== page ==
Massive micro movies
Updated: 2012-03-15 09:40
By Sun Li (China Daily)
The plot of the popular micro film @Love focuses on the annual Spring Festival travel rush and the marital attitudes of people born after 1990. Photos Provided to China Daily
A scene from the @love episode, Love at First Sight.
Online micro films are growing more popular with viewers and advertisers, giving TV shows and feature-length movies a run for their money. Sun Li reports.
A big competition between online "micro films" and feature-length films has begun.
The latest micro film to make it big is the 10-episode short @Love. The finale garnered more than 12 million clicks since its Feb 6 release.
Major episodes of the series were nominated for the best short film category at this year's Harbin Ice and Snow Film Festival.
Nanjing University hosted the First University Student Micro Film Festival on Feb 29 to identify young film talent and encourage students to shoot more creative micro films.
Director Li Zichao, who specializes in shorts, says there is no official definition of "micro film", but there is a consensus on the term's meaning.
"As the term suggests, micro films are short films that run for three minutes to half an hour," Li says.
"They have small budgets and are completed in a few weeks. They don't appear in theaters but are streamed on video sites and social networks."
More than 40 million Chinese only watch TV shows online, according to the 2011 China and Foreign TV Industry Report by vice-president of China International Television Corporation Zhang Haichao.
Tsinghua University's School of Journalism and Communication professor Yin Hong says: "Micro films are usually light-hearted stories that depict reality."
Yin says the starting point for micro films' popularity was 2010's Old Boys, an uplifting short about two ordinary people striving to become musicians. The flick racked up millions of views on the video site Youku within a month after it was posted on Oct 28.
"The preference for watching TV programs online offers exceptional opportunities for micro films," Yin says.
Wang Yifei, the founder of Herun Media, which produced @Love, calls micro films "a timely solution to people's demand for easy entertainment".
"We're in an era of 'fragmentation'," Wang says.
"In our fast-paced society, our time spent on relaxation is very fragmented, sporadic and limited. It's not as feasible to sit through a two-hour film.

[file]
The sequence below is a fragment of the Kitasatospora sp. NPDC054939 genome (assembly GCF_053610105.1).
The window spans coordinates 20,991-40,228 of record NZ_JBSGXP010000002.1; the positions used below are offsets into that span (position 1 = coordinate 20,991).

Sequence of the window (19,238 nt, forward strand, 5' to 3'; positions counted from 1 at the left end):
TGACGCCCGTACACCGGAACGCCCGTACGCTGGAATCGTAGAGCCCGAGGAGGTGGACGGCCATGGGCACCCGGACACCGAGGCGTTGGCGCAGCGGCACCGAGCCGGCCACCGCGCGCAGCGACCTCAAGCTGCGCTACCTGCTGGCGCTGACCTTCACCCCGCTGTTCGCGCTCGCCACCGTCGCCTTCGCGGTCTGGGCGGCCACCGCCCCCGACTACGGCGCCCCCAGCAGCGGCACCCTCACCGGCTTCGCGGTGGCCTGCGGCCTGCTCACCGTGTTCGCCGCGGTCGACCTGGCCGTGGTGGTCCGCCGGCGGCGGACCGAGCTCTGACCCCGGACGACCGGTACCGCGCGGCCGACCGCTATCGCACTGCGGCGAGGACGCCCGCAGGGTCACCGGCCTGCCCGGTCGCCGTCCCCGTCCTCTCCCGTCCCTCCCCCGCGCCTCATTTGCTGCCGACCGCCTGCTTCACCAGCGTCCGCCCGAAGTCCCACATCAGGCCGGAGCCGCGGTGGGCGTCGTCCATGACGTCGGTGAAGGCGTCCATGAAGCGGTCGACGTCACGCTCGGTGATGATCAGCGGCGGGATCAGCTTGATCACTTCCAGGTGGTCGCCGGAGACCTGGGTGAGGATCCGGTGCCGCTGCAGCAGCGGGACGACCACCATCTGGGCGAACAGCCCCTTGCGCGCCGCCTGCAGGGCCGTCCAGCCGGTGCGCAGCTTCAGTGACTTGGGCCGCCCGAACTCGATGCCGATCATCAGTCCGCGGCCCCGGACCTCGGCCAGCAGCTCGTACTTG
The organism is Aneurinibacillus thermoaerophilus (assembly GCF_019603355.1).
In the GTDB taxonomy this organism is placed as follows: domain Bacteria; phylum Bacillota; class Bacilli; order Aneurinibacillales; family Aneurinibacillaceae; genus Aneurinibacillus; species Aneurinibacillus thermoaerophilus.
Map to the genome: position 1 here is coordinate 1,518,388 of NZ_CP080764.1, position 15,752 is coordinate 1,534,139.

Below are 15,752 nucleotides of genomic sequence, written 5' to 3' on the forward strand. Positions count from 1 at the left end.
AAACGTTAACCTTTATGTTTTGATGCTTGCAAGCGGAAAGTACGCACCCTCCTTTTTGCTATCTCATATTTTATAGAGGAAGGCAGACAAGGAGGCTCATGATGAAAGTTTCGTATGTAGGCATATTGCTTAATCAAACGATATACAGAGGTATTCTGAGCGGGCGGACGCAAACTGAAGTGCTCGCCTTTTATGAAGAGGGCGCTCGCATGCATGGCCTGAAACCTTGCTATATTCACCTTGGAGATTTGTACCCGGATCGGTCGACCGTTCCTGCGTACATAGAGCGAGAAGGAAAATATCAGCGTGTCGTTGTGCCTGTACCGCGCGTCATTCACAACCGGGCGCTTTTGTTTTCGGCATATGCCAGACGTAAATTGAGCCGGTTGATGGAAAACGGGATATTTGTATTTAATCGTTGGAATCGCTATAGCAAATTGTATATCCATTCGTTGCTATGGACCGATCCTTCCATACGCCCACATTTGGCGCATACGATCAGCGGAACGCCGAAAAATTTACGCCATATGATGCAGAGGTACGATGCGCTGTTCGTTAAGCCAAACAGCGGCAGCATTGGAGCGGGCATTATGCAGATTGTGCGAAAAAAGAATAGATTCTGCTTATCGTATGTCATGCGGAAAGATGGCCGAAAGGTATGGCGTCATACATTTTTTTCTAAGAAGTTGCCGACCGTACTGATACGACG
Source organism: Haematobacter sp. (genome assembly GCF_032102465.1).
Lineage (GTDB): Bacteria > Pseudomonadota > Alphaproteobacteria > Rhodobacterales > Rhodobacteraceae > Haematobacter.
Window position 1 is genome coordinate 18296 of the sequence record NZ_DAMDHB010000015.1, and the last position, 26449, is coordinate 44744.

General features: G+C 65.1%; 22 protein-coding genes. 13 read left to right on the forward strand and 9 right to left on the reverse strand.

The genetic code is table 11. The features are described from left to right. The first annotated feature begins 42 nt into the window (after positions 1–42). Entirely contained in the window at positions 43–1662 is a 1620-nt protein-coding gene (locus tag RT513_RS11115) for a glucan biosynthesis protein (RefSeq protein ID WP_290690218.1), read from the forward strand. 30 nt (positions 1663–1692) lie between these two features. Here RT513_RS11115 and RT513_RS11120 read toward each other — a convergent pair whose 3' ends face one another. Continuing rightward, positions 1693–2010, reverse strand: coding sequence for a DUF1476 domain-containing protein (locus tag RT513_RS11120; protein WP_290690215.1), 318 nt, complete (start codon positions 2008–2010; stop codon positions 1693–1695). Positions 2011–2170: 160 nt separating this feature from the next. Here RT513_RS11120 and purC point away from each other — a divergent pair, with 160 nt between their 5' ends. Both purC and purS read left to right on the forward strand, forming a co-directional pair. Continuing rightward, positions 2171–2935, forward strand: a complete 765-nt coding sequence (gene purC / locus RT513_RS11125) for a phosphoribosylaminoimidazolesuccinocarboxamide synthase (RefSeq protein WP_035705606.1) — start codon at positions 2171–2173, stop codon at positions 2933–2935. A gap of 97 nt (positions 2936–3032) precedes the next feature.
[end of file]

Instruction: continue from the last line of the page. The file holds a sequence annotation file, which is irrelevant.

"The micro film has come to our rescue. It has the twists and turns a feature film has but lasts only a few minutes, which is the amount of time we can afford for entertainment."
Micro films still afford time for product placements, which make funding them possible, Wang says.
"But a good micro film doesn't coarsely insert the product in such ways as making it a dialogue focus or including close-ups of the brand logo," Wang says.
"It subtly embeds the brand into the storyline in a way that's not abrasive to viewers."
One @Love episode sponsored by a mobile phone company never shows the characters directly talking about the handset.
"The actor just naturally uses the phone to make calls and take photos when he needs to for the plotline," Wang says.
"The phone's function was demonstrated subtly."
Marketing via micro films is far better than through TV commercials, Commercial Guide magazine editor-in-chief Ling Ping says.
"About 300 million Chinese watch shows on video websites, which are micro films' major platforms," Ling says. "The product image would reach an amazing number of people if placed in a micro film. It's cheaper to invest in a micro film than to produce a commercial and pay a TV station to air it."
The State Administration of Radio, Film and Television (SARFT) announced last year that TV dramas will no longer break to commercials during episodes to better serve viewers.
The ad ban pushed more advertisers to micro film. That, in turn, accelerated the genre's development, Ling says.
Herun Media's Wang Yifei puts it this way: "As more companies sponsor micro films, more micro films are being churned out. There will be mediocre works, and it will become tougher for a micro film to stand out as competition gets tougher."
Wang says the series format of @Love is the best way to go.
"Episodes are more likely to create a buzz than one-offs," Wang says.
"Content remains most important, and making content more appealing is core to the success of micro films. Their topics should appeal to empathies through strong screenplays."
About 100 writers polished the script of @Love and spun the plot to focus on the Spring Festival travel rush and the marital attitudes of people born after 1990 - both issues of viewer interest.
"In the future, our screenwriters will have group discussions to identify hot issues on micro blogs and in the headlines," Wang says.
"We'll establish a database of scripts based on the most discussed topics to ensure a bounty of intriguing stories. Micro films must beef up their content to lead the pack."
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